Years ago, you could find me daydreaming during my early morning classes. Quite like many high schoolers out there, I particularly found history courses boring. Foolishly, I’d call these classes old, antiquated, unimportant. “Why study the past? We should be looking into the future!” (Oh how much I regret those days!) No matter how engaging the professor was, or the relevancy to modern politics… I was jaded.
Flash forward 10 years later, and I’m studying to become a world history teacher. Yep, you read that right! This former history-hater is en route to becoming a teacher of the world’s past. What brought about this complete change of heart? I’ll tell you – travel.
Travel completely transformed my love and admiration for history. It wasn’t until I saw the world’s ancient relics, its weather-worn battle fields, its monuments and temples with my very own eyes… that I realized just how crucially important historical education is.
I never realized the impact of war until I had heard the stories of locals, sharing their parent’s plight. It wasn’t until I witnessed a tea ceremony first hand to find beauty in its ancient practice. I’d never considered my own privilege or freedom until I walked through another form of life.
You can sit in lecture upon lecture discussing The Great Wall of China or the Taj Mahal – but until you see their grandeur, it’s all a game of imagination. You can read books on Vikings and seafarers – but until you see their massive ships and epic, native fjord lands, it’s all a figment of your imagination.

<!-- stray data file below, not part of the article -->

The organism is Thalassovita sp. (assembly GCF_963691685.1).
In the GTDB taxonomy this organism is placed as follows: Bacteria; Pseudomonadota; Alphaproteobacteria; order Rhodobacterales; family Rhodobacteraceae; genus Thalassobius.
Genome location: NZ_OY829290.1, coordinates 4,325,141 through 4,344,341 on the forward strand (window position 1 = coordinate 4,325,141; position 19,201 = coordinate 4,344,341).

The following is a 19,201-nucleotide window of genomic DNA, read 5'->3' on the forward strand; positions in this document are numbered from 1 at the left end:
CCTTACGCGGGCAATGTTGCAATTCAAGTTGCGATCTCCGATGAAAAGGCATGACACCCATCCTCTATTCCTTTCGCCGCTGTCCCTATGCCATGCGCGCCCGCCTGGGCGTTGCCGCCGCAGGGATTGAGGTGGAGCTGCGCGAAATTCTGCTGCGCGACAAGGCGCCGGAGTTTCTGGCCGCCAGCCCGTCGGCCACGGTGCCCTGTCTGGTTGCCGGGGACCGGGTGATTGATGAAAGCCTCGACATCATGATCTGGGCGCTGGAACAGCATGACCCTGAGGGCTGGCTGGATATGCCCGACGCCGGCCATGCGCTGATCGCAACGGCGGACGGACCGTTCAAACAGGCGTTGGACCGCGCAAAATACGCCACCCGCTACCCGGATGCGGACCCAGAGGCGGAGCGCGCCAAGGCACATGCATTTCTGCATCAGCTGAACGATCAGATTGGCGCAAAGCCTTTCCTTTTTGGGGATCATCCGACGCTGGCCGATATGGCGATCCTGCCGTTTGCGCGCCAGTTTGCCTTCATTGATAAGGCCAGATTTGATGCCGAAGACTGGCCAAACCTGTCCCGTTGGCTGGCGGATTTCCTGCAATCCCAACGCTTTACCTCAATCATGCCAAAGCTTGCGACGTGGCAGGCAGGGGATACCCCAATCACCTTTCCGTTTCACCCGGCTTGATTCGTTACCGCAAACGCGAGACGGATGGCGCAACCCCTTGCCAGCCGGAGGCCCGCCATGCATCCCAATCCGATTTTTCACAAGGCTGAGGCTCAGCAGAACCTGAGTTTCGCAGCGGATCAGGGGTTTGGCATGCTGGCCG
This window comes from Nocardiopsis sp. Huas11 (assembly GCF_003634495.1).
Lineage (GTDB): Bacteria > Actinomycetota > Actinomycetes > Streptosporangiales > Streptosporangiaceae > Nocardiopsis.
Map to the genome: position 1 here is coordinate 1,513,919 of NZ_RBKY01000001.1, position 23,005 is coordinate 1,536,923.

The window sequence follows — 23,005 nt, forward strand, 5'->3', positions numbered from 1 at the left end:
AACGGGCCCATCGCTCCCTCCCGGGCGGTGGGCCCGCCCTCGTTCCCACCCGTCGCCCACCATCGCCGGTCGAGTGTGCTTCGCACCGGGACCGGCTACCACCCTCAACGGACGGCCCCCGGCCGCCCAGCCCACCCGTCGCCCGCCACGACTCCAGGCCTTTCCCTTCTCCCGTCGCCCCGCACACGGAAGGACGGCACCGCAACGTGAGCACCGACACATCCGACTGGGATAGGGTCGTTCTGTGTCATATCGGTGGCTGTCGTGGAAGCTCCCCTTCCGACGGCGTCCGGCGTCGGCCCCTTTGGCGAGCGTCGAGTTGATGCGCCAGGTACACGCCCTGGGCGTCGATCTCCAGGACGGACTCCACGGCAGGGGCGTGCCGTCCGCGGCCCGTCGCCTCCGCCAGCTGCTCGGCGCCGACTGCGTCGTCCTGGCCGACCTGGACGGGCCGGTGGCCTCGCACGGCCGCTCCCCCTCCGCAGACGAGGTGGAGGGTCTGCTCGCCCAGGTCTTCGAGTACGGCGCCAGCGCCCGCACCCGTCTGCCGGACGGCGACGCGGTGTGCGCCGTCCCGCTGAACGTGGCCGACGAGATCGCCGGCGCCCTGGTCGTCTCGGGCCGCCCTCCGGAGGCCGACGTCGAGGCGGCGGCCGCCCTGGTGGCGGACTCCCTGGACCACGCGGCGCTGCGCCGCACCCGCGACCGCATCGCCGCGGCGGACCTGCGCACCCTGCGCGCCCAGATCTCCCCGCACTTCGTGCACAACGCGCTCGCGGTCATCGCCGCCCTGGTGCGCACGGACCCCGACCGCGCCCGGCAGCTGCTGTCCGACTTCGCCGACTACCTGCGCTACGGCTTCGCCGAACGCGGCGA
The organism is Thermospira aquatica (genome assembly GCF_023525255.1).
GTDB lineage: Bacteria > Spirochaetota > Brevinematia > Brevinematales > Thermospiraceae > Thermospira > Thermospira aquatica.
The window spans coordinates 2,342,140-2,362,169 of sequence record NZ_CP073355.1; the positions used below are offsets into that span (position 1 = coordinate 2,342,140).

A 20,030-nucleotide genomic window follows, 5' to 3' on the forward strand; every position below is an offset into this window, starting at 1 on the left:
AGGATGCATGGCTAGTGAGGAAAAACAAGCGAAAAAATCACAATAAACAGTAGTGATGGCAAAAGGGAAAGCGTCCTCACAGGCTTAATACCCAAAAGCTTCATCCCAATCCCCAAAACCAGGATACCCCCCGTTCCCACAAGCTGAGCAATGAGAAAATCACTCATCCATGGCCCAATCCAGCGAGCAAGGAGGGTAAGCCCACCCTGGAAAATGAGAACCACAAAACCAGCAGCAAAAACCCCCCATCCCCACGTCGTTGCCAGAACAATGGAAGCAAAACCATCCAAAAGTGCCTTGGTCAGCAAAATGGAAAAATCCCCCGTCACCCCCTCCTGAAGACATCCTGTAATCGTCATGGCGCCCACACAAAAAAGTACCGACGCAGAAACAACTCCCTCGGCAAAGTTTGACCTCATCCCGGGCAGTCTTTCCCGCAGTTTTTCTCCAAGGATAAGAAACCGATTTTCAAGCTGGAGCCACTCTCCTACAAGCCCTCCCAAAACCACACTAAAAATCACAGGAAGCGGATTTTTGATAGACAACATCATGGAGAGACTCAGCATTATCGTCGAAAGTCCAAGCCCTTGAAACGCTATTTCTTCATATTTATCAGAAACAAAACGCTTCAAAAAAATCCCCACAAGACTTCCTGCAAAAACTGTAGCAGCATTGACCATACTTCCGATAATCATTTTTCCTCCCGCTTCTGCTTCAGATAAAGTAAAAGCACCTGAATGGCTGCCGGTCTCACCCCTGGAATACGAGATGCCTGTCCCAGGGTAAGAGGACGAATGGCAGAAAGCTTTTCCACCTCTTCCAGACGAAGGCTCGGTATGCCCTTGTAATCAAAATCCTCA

It’s a selfish and ignorant thing, isn’t it? It wasn’t until I gained my own experiences out there in the world… then I found importance in historical events. But, I think it’s important to acknowledge that in order for some people to grasp history – they need to observe, soak in and explore. And guess what provides all of those experiences? Travel does.
Classes Today Include A Traveler’s Perspective
What excites me about becoming a history teacher one day is the idea that I can bring experiential moments to students. Virtual reality, 3D glasses, Google Earth, explorations via immersive maps. 21st century history education is changing. And it’s becoming more immersive. It’s an exciting time to be teaching the world’s history because we can finally have students experience the world right in the classroom. (Even though, as travelers, we know that seeing something up close and personal is complete and utter magic! Baby steps, right?)
It’s my hope to create curious, compassionate, open minded, educated travelers of tomorrow. In my wildest dreams, I hope that my students leave my classroom eager to see the world. It’s my hope that they leave my doors knowing that the world is a wondrous, ancient place – an open book to read and learn from. They just have to go out and see it.
Has travel transformed your perspective on history? Or have your interest in history driven you to see ancient sights? I’d love to know!